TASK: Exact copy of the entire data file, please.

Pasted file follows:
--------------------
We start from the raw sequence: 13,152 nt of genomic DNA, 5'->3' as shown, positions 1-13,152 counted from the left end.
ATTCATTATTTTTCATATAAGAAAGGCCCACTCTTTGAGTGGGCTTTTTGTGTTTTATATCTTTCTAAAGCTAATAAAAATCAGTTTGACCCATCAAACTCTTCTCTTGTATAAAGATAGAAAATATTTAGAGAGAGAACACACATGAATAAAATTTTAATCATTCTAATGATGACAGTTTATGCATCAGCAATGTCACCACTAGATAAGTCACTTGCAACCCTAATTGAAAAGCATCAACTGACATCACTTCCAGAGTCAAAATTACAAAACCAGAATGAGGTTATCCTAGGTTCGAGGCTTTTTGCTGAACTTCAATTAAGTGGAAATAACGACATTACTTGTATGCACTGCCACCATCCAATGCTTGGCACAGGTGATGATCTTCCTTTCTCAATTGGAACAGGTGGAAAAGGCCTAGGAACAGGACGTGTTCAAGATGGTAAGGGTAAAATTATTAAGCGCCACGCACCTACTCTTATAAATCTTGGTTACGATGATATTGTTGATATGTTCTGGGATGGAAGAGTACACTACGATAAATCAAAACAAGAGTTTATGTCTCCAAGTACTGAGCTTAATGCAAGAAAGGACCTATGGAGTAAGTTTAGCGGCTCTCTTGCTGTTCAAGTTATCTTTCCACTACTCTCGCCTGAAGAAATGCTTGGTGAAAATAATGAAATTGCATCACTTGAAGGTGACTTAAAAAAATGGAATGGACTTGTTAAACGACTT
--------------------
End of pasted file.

We start from the raw sequence: 13,152 nt of genomic DNA, 5'->3' as shown, positions 1-13,152 counted from the left end.
ATTCATTATTTTTCATATAAGAAAGGCCCACTCTTTGAGTGGGCTTTTTGTGTTTTATATCTTTCTAAAGCTAATAAAAATCAGTTTGACCCATCAAACTCTTCTCTTGTATAAAGATAGAAAATATTTAGAGAGAGAACACACATGAATAAAATTTTAATCATTCTAATGATGACAGTTTATGCATCAGCAATGTCACCACTAGATAAGTCACTTGCAACCCTAATTGAAAAGCATCAACTGACATCACTTCCAGAGTCAAAATTACAAAACCAGAATGAGGTTATCCTAGGTTCGAGGCTTTTTGCTGAACTTCAATTAAGTGGAAATAACGACATTACTTGTATGCACTGCCACCATCCAATGCTTGGCACAGGTGATGATCTTCCTTTCTCAATTGGAACAGGTGGAAAAGGCCTAGGAACAGGACGTGTTCAAGATGGTAAGGGTAAAATTATTAAGCGCCACGCACCTACTCTTATAAATCTTGGTTACGATGATATTGTTGATATGTTCTGGGATGGAAGAGTACACTACGATAAATCAAAACAAGAGTTTATGTCTCCAAGTACTGAGCTTAATGCAAGAAAGGACCTATGGAGTAAGTTTAGCGGCTCTCTTGCTGTTCAAGTTATCTTTCCACTACTCTCGCCTGAAGAAATGCTTGGTGAAAATAATGAAATTGCATCACTTGAAGGTGACTTAAAAAAATGGAATGGACTTGTTAAACGACTT